Pregnant, low-income New Yorkers living in neighborhoods with higher levels of air pollution were 60 percent more likely to test positive for COVID-19, according to a new study led by scientists at Columbia University Mailman School of Public Health. Study results appear in the American Journal of Epidemiology.
The researchers examined the relationship between 3,318 pregnant individuals’ COVID-19 test results and their long-term exposure to fine particulate matter (PM2.5). COVID testing was done for everyone at the time of delivery at Columbia University Irving Medical Center, March–December 2020. Exposure estimates were based on location-specific air pollution data between 2018 and 2019 at participant residences. Results were adjusted to account for the individual- and neighborhood-level socioeconomic status.
They found no association between PM2.5 and ever testing positive for COVID-19 for everyone in the study group. However, the odds of testing positive were 60 percent higher for each 1 μg/m3 increase in long-term PM2.5 among those using Medicaid health coverage for low-income Americans. While only 22 percent of those testing positive reported symptoms, 69 percent of symptomatic individuals used Medicaid.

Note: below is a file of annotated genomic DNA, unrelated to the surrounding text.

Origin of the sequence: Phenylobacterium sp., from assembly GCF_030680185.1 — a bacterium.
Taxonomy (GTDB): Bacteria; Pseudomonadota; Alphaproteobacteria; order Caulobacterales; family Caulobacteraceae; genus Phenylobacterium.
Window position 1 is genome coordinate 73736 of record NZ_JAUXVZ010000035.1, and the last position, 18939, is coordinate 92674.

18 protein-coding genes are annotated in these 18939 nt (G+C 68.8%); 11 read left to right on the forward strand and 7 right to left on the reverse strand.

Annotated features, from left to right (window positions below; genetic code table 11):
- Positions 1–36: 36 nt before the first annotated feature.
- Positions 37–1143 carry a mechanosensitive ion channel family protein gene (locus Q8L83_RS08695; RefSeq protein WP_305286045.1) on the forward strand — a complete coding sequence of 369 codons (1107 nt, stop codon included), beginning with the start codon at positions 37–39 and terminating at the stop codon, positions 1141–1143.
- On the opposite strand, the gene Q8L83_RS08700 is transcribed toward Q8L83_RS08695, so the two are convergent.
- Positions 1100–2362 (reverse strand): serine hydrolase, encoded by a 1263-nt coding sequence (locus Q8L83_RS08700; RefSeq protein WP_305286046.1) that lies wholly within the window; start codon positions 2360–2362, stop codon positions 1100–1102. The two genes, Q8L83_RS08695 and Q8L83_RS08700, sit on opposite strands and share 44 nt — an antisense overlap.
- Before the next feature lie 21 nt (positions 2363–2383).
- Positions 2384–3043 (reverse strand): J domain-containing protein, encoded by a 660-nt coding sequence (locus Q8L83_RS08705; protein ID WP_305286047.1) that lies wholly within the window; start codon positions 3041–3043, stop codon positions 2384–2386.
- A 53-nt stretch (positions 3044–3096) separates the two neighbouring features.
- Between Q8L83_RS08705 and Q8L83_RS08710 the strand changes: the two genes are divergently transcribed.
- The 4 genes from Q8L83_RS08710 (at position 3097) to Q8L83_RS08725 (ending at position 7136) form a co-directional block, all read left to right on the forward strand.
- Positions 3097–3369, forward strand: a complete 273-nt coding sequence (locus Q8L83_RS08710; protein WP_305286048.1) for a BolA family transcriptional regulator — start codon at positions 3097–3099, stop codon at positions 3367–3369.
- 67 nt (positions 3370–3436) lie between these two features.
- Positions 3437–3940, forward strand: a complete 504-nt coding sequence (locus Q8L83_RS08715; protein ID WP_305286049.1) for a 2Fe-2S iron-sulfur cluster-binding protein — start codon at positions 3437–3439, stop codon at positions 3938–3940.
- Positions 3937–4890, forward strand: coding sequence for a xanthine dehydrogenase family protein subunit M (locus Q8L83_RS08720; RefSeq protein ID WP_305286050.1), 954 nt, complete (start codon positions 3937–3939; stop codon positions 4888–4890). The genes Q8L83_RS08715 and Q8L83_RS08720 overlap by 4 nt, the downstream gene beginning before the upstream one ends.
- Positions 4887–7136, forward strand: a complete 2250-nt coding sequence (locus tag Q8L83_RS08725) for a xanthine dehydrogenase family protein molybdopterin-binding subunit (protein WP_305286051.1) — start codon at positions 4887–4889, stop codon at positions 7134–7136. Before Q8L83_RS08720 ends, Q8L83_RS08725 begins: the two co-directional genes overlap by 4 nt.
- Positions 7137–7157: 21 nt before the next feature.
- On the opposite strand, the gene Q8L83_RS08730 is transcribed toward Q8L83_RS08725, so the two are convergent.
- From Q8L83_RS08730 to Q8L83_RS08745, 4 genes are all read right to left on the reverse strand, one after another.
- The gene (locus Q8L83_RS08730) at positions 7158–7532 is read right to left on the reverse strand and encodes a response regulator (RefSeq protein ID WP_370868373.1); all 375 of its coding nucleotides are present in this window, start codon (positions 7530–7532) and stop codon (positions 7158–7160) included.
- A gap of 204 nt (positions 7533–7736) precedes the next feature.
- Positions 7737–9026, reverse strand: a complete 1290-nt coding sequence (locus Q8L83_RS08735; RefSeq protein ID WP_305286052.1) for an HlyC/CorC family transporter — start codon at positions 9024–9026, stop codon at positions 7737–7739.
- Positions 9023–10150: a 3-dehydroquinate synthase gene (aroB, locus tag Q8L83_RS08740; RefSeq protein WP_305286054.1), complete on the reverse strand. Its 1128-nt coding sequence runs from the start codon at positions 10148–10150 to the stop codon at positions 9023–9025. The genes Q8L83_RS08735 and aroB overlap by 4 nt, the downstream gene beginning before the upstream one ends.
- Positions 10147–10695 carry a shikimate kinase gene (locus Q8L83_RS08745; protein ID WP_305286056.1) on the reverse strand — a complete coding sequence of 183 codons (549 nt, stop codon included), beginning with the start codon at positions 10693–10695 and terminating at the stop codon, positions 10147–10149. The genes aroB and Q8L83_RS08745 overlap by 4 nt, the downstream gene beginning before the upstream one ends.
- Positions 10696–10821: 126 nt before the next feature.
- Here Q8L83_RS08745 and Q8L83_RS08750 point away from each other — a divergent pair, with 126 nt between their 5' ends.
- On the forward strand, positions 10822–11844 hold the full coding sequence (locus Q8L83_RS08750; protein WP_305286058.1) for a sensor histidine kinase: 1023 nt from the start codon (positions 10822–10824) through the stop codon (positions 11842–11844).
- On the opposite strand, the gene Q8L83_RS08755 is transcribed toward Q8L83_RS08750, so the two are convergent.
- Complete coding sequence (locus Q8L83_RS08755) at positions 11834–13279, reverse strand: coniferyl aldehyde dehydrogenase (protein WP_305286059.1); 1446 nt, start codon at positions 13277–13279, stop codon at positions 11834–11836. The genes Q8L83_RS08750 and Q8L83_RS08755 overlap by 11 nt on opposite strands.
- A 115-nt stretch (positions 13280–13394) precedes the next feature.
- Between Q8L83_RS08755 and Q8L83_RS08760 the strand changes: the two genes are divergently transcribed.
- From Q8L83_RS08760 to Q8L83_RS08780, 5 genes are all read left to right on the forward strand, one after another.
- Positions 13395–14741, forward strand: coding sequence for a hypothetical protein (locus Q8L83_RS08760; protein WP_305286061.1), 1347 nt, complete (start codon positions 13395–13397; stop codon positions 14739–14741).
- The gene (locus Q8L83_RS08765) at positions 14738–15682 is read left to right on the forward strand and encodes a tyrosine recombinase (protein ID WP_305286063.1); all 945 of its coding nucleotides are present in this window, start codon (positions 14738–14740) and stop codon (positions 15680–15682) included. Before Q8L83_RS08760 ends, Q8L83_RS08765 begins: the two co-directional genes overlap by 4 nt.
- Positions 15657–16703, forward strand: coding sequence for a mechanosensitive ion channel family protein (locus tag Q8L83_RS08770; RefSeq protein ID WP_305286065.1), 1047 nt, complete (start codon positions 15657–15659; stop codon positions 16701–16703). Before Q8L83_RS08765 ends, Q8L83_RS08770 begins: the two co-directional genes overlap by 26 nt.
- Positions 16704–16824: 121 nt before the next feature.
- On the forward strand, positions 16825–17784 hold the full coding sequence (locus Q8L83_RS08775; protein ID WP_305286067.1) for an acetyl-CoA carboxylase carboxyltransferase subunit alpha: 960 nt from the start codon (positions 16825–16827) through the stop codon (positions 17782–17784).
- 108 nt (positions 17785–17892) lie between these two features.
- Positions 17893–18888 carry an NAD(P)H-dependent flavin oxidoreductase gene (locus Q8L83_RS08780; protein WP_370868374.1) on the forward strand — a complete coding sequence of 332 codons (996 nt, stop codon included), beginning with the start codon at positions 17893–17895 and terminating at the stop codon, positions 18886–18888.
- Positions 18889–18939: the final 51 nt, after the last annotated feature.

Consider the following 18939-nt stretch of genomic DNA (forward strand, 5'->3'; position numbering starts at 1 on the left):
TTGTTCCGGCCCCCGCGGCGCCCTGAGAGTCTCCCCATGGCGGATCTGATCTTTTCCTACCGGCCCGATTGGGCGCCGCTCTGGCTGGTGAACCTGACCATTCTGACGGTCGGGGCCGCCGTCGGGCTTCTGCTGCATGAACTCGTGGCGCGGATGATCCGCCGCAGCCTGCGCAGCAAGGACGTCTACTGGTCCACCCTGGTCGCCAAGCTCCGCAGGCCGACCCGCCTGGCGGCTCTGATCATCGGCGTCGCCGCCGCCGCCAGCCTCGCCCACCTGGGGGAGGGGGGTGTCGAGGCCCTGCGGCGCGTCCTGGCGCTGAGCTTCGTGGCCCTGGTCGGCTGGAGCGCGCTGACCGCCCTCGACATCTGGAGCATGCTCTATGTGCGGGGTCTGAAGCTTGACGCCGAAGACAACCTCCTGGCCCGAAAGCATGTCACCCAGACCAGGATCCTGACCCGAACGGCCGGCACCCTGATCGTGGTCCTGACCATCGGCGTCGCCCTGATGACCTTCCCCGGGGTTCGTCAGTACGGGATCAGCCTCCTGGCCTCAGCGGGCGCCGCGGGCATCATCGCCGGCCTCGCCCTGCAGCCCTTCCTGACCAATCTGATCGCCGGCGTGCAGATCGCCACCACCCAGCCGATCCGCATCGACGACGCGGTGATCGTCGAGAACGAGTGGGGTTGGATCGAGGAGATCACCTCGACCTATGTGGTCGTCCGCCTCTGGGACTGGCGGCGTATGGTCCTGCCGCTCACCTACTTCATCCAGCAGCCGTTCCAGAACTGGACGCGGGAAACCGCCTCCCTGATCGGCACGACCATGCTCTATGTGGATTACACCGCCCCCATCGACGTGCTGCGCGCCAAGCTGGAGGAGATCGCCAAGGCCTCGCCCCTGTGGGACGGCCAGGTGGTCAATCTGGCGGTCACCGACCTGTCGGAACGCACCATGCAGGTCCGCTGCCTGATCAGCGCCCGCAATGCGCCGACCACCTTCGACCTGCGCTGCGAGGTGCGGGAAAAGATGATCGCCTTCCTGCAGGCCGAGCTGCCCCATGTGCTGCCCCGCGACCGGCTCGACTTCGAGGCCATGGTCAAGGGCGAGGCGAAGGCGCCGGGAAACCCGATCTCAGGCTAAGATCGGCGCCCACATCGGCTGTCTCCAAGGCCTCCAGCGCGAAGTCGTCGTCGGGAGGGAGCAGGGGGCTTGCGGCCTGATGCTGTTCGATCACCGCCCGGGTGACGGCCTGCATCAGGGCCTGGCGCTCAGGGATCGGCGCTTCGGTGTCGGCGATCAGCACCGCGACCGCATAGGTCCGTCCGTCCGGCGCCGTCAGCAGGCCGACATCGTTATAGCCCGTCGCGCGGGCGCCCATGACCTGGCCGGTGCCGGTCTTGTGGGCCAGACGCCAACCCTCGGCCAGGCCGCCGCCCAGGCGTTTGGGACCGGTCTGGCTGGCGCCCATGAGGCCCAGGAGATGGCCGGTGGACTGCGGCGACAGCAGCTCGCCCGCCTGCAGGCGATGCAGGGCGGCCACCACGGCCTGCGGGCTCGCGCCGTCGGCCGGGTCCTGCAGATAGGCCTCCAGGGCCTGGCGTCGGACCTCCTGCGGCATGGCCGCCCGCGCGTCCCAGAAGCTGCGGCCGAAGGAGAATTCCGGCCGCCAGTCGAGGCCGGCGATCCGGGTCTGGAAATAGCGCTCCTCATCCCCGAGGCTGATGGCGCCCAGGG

Pregnant persons with COVID-19 are more likely to experience significant respiratory morbidity and more likely to die than non-pregnant persons with COVID-19. Pregnant persons with COVID-19 are also more likely to experience adverse pregnancy outcomes, including preterm delivery, preeclampsia, and possibly stillbirth. Exposure to PM2.5 during pregnancy has been shown to increase the risk of preterm birth, as well as delivery of a low-birth-weight neonate.
Large-scale epidemiologic studies reveal consistent associations between higher long-term PM2.5 concentrations and increased risk of acute respiratory infection in the general population.
“COVID-19 has exposed and exacerbated existing health disparities. Low-income pregnant people may have been more likely to test positive for the virus and be symptomatic due to more exposure on the job or inability to isolate, as well as heightened exposure to a range of environmental pollutants,” says first author Joan Casey, Ph.D., assistant professor of environmental health sciences at Columbia Mailman School of Public Health.
Study co-authors include Marianthi-Anna Kioumourtzoglou, Jeffrey Shaman, Sasikiran Kandula of Columbia Mailman; Andreas Neophytou of Colorado State University; Elizabeth L. Ogburn, Kristin C. Darwin, and Jeanne S. Sheffield of Johns Hopkins University; and Cynthia Gyamfi-Bannerman, University of California San Diego School of Medicine.
The research was supported by the National Institute of Environmental Health Sciences (grants ES027023 and ES009089).